All in all though, even if I get zero inspections out of it, it was worth it because I learned a lot. And the best news, they aren't the only fish in the sea.

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Original statement paul burrell

Realtors and inspectors are like water and oil they do not mix.

Original statement by randy

I also don't embrace that attitude. I can give you a sizable list of agents that I'd trust to handle my own transaction. There's plenty of good folks out there.

Putting a blanket statement on all agents continues the vicious cycle of dissension between the two professions. They're probably in their online discussion boards right now condemning all home inspectors because of all the sloppiness out there.

Perhaps they're right. . .

by Paul Burrell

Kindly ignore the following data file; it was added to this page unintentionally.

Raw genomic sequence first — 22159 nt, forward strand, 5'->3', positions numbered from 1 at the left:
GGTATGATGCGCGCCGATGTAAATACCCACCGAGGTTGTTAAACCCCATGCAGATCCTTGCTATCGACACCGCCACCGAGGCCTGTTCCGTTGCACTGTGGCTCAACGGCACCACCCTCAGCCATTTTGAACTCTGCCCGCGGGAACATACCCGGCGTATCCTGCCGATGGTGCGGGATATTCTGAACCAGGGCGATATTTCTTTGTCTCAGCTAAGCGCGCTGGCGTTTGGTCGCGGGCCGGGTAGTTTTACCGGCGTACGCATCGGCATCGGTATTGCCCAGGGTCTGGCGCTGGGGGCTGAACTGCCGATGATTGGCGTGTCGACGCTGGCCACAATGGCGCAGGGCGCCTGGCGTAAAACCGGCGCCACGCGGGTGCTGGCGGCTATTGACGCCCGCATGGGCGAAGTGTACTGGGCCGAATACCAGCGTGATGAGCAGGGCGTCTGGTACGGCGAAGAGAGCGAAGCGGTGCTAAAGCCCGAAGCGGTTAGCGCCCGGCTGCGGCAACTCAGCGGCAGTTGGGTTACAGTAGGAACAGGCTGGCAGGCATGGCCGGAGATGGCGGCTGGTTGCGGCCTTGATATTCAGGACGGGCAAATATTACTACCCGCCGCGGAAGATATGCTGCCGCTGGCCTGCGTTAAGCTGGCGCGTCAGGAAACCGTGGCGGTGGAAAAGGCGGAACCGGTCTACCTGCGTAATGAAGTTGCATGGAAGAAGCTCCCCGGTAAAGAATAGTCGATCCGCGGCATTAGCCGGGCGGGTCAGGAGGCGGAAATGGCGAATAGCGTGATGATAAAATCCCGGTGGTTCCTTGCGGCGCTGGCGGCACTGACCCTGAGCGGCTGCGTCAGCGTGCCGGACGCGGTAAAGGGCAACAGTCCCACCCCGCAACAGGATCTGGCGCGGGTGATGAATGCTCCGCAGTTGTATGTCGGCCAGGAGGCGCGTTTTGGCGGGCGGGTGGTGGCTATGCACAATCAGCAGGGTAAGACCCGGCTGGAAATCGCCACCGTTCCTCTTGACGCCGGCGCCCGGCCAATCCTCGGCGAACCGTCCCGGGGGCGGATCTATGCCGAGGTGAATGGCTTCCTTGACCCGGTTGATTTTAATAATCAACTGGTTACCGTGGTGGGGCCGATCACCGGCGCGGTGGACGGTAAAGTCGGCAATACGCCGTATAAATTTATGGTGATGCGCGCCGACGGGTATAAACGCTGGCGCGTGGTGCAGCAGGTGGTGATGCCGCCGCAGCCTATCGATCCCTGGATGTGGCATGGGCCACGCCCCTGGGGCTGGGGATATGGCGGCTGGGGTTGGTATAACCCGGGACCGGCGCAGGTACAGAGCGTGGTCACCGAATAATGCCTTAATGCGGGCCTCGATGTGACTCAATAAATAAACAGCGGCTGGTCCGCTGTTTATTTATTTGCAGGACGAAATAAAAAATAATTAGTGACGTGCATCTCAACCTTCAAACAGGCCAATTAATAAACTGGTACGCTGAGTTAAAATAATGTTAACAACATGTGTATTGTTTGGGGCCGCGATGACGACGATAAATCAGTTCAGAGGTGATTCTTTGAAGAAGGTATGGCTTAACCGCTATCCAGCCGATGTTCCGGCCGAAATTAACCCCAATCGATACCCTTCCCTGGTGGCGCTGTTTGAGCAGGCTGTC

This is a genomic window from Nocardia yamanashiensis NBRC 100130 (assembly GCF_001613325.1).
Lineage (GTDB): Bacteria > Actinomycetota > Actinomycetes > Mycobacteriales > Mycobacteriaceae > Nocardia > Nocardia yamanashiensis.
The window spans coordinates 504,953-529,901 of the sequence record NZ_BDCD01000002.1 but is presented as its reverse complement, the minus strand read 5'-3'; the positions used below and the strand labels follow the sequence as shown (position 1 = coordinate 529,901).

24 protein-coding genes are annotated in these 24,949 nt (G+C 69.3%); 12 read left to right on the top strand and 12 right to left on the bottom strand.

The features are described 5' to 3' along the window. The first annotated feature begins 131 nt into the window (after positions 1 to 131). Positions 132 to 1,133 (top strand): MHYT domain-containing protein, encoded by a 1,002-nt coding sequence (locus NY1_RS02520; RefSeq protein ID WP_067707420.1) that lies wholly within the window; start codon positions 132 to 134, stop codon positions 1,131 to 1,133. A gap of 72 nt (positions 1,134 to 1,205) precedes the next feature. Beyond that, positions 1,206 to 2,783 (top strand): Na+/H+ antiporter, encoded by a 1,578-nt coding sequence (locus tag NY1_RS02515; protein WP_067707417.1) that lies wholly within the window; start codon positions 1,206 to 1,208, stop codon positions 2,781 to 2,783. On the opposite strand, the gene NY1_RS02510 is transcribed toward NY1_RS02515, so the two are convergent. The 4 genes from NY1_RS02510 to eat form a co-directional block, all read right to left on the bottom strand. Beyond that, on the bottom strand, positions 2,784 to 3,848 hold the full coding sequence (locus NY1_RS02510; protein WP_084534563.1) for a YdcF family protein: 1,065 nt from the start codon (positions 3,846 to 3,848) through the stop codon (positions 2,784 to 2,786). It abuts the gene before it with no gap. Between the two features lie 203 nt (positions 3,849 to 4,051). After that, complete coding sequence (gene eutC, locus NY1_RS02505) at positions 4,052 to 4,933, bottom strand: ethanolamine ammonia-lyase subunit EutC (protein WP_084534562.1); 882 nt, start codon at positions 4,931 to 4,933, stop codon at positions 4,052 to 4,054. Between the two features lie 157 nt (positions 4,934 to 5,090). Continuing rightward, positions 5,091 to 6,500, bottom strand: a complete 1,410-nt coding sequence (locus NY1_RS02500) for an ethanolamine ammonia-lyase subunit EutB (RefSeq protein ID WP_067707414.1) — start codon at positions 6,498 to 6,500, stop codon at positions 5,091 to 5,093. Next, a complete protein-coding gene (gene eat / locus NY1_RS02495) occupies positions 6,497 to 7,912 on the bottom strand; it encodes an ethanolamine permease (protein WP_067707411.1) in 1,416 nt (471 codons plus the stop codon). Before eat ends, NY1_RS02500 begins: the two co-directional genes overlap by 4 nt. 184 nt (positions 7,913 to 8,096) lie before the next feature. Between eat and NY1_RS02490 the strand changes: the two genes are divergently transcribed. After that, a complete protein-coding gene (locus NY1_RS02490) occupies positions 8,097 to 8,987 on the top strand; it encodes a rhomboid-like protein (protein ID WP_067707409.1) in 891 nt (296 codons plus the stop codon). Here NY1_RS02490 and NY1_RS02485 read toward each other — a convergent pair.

They are right. For every shady Realtor there is a shady HI to do their bidding. I have stated many times on this forum that not all Realtors and HIs are shady. All professionals and not so professional have their our own value system and that covers a wide range of humanity.

The nature of our business demands we work with Realtors if we want to make a living. So one may say I did not make the rules I just play by them. Anyway as long as this system prevails we as home inspectors will always be secondary to Realtors. We are playing second fiddle like it or not and as long as we are making a comfortable living we will just leave it alone and stay in our second class position. If we look at the nature our profession with an open mind and leave Mr. denial out of it .............

Paul B.